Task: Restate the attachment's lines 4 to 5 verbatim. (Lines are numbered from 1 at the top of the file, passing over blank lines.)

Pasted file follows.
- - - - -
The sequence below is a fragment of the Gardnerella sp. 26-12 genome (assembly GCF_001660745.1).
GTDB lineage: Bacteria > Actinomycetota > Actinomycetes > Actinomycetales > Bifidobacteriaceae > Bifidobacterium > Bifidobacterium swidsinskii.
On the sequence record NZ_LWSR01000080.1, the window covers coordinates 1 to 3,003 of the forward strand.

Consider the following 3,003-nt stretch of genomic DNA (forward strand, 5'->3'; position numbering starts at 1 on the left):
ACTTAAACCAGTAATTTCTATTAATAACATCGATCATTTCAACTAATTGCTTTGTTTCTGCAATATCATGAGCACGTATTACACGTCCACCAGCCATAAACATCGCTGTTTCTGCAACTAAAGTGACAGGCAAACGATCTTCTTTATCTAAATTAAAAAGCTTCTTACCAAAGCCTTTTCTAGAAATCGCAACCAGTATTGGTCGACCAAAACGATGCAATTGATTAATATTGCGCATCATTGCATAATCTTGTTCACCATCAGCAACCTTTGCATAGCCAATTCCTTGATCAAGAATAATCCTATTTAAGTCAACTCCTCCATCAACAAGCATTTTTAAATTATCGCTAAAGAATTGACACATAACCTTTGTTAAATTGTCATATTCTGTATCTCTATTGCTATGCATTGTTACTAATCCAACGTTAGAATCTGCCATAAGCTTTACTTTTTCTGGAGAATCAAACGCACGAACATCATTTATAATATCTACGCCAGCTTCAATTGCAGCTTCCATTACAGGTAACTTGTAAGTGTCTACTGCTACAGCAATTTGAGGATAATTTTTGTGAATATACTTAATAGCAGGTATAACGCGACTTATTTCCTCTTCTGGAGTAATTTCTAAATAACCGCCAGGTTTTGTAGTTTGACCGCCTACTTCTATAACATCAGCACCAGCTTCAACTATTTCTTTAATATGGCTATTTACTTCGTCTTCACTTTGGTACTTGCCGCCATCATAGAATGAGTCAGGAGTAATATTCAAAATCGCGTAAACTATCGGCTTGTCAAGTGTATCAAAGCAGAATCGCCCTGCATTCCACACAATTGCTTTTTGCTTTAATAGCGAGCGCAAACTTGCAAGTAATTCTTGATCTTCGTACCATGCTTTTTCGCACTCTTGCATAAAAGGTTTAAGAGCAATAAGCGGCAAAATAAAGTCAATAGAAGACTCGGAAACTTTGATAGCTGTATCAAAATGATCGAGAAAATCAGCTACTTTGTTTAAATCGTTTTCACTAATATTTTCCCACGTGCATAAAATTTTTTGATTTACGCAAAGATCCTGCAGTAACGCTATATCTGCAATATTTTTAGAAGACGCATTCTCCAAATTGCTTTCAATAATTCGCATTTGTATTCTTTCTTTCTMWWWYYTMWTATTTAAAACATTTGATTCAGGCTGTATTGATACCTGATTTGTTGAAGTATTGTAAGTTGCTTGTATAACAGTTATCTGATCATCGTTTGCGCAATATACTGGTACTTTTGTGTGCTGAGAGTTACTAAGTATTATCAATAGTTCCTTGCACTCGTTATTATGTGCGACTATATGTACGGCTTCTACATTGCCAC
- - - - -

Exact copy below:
Consider the following 3,003-nt stretch of genomic DNA (forward strand, 5'->3'; position numbering starts at 1 on the left):
ACTTAAACCAGTAATTTCTATTAATAACATCGATCATTTCAACTAATTGCTTTGTTTCTGCAATATCATGAGCACGTATTACACGTCCACCAGCCATAAACATCGCTGTTTCTGCAACTAAAGTGACAGGCAAACGATCTTCTTTATCTAAATTAAAAAGCTTCTTACCAAAGCCTTTTCTAGAAATCGCAACCAGTATTGGTCGACCAAAACGATGCAATTGATTAATATTGCGCATCATTGCATAATCTTGTTCACCATCAGCAACCTTTGCATAGCCAATTCCTTGATCAAGAATAATCCTATTTAAGTCAACTCCTCCATCAACAAGCATTTTTAAATTATCGCTAAAGAATTGACACATAACCTTTGTTAAATTGTCATATTCTGTATCTCTATTGCTATGCATTGTTACTAATCCAACGTTAGAATCTGCCATAAGCTTTACTTTTTCTGGAGAATCAAACGCACGAACATCATTTATAATATCTACGCCAGCTTCAATTGCAGCTTCCATTACAGGTAACTTGTAAGTGTCTACTGCTACAGCAATTTGAGGATAATTTTTGTGAATATACTTAATAGCAGGTATAACGCGACTTATTTCCTCTTCTGGAGTAATTTCTAAATAACCGCCAGGTTTTGTAGTTTGACCGCCTACTTCTATAACATCAGCACCAGCTTCAACTATTTCTTTAATATGGCTATTTACTTCGTCTTCACTTTGGTACTTGCCGCCATCATAGAATGAGTCAGGAGTAATATTCAAAATCGCGTAAACTATCGGCTTGTCAAGTGTATCAAAGCAGAATCGCCCTGCATTCCACACAATTGCTTTTTGCTTTAATAGCGAGCGCAAACTTGCAAGTAATTCTTGATCTTCGTACCATGCTTTTTCGCACTCTTGCATAAAAGGTTTAAGAGCAATAAGCGGCAAAATAAAGTCAATAGAAGACTCGGAAACTTTGATAGCTGTATCAAAATGATCGAGAAAATCAGCTACTTTGTTTAAATCGTTTTCACTAATATTTTCCCACGTGCATAAAATTTTTTGATTTACGCAAAGATCCTGCAGTAACGCTATATCTGCAATATTTTTAGAAGACGCATTCTCCAAATTGCTTTCAATAATTCGCATTTGTATTCTTTCTTTCTMWWWYYTMWTATTTAAAACATTTGATTCAGGCTGTATTGATACCTGATTTGTTGAAGTATTGTAAGTTGCTTGTATAACAGTTATCTGATCATCGTTTGCGCAATATACTGGTACTTTTGTGTGCTGAGAGTTACTAAGTATTATCAATAGTTCCTTGCACTCGTTATTATGTGCGACTATATGTACGGCTTCTACATTGCCAC